Opinion

EDITORIAL

There must have been an orgasmic eruption of joy in the White House last night as Republicans took control of both houses of Congress in an election that left many stunned. The months of shameless scrambling around the nation to give support to the party’s candidates paid off for Bush, and his eyes must have lit up like a little child on Christmas morning when he heard the news. Finally, the president’s push to obtain unconstitutional powers to declare war can’t be stopped. Finally, Bush will be able to “fix” the Supreme Court by appointing more conservative judges, and no one will blink at the fact that one of them was a leading opponent of Civil Rights legislation in the 1960’s, and that most of them are staunchly anti-abortion. And finally, when Bush says that war on Iraq is necessary, he will be met with a sea of smiling faces, bobbing heads, and raucous applause. No longer will he have to stumble his way through an explanation of what happened to the pursuit of the real terrorists (the Taliban), or of the myriad ethical problems with his preemptive strikes, or of the North Korea question, or of the plummeting economy. You heard right, he’s got his good old boys in power now. So bust out the tanks, and to hell with diplomacy, common sense, and respect for the life of Iraqi citizens.
The joy in Bush’s heart doesn’t stop there, however. Enjoying the fruits of nepotism at its finest, his brother Jeb Bush became the first Republican governor in nearly one hundred years to be reelected as governor of Florida. In yet another display of their supreme intelligence, Florida voters decided that they feel safer with a governor who they already know is a liar rather than a new governor who they are unsure of.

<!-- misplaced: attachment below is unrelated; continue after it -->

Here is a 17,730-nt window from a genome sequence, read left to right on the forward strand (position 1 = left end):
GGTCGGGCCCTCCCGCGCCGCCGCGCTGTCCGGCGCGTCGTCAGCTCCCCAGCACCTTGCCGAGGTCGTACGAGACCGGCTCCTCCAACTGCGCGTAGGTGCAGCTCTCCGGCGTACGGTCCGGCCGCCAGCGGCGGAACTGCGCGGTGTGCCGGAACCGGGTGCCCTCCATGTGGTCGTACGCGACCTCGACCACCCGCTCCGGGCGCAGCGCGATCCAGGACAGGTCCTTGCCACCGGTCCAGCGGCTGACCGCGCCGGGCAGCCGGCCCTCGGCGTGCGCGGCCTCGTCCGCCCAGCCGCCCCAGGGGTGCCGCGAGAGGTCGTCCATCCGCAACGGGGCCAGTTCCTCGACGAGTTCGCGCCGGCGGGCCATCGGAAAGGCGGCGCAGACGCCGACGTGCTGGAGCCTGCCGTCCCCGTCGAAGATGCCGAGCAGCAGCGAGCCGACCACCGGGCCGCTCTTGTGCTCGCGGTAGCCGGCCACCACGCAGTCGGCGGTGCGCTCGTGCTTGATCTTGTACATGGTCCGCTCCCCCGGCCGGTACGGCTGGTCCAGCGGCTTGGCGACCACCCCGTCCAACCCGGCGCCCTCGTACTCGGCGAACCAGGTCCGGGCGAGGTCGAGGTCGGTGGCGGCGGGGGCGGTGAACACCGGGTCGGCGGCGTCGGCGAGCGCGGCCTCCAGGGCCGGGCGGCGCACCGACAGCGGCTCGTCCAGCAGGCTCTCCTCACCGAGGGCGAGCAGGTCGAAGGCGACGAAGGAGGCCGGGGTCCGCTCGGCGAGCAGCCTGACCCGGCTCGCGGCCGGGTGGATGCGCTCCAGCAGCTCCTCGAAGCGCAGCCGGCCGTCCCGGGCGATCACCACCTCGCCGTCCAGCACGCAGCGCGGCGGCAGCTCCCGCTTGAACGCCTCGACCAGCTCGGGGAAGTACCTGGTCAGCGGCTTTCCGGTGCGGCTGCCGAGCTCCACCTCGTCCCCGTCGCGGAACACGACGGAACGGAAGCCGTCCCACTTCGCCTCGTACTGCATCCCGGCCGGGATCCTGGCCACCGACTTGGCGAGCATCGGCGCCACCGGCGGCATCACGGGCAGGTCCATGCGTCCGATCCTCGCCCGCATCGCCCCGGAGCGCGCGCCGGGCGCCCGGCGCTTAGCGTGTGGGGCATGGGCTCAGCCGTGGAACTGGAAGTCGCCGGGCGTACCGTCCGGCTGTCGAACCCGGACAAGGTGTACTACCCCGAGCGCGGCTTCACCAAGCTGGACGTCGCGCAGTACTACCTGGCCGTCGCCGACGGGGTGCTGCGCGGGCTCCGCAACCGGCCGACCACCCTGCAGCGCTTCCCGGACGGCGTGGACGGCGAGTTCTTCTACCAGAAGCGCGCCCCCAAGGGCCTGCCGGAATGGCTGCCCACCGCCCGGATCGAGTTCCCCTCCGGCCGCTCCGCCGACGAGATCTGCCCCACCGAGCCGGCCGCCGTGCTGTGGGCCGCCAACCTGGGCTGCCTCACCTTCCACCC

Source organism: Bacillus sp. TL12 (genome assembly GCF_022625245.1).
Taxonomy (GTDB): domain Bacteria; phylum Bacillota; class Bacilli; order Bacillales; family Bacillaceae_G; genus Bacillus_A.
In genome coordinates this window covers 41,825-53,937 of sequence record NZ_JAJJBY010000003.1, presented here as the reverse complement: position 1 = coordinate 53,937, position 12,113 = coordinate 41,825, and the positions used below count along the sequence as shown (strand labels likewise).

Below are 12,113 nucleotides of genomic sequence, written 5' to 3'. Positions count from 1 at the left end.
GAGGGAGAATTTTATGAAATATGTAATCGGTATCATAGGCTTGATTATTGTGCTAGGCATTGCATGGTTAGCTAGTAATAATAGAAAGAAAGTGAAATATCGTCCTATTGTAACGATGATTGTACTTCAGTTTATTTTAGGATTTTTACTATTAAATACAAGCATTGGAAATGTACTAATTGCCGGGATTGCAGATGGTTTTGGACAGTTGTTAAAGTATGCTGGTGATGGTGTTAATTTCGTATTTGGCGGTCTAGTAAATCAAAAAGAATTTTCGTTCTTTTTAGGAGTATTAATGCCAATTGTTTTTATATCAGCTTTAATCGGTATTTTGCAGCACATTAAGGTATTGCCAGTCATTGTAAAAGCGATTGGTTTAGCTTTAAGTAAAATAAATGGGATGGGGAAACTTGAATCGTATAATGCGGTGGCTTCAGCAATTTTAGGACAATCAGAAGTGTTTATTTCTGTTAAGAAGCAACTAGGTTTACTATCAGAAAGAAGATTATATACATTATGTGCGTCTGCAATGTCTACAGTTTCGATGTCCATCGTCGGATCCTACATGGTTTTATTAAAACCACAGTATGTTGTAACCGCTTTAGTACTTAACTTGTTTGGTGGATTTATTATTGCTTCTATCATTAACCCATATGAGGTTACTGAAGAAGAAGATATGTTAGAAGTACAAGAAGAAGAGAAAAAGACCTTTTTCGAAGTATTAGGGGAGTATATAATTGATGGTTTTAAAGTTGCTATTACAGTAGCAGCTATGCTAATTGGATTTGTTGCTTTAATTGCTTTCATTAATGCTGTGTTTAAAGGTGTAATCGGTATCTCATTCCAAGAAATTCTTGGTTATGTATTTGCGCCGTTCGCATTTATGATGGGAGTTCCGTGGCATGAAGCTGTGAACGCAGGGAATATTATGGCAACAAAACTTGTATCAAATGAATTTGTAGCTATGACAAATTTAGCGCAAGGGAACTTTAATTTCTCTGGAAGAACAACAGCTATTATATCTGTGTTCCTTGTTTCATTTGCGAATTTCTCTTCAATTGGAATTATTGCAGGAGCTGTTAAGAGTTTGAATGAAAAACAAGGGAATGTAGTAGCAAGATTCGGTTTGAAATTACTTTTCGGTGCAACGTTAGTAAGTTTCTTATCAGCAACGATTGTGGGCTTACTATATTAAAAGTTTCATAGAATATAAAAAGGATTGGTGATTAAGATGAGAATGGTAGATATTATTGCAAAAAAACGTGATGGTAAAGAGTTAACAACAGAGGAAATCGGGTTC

Of course, to not seem too one-sided and anti-Republican, the Democrats are equally as terrible right now in America. For all intensive purposes, their platform is the same as the Republicans, and they lack leadership of any kind within the party. Thus, rather than anti-Republican sentiment, it seems more appropriate to convey an overall anti-government sentiment.
What’s wrong with the government, you ask? Money is what’s wrong with the government. It seems very doubtful if the framers of the Constitution intended that a race for a Congressional seat should cost upwards of 30 million dollars for some candidates, yet this is the case in America today. And where do these candidates get the money from? The answer is that ugly catch phrase, big business. Think about it logically, if you are running and a business gives your candidacy millions of dollars that help you get elected, who are you going to listen to once in office? Will you represent the people who voted for you or the people who gave you truckloads of money?
The result is that big business has a mafia-like hold on our government. Candidates are given so much money to help them win that they literally owe the contributing special interest groups more than they owe the people.
Another result is that we end up with a government comprised of old white millionaires who are interested in one thing: protecting their money. We have seen similar governmental configurations in our past, and every time they have led to disaster (the genocide of Native Americans, the Great Depression, etc). So to everyone who still believes that they are being represented by the best government in the world, here is one minor revision. We are actually being represented by the best government in the world that money can buy.

November 8, 2002

Reporters

The Miami Hurricane

Student newspaper at the University of Miami


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The Miami Hurricane is the student newspaper of the University of Miami in Coral Gables, Fla. The newspaper is edited and produced by undergraduate students at UM and is published weekly in print on Tuesdays during the regular academic year.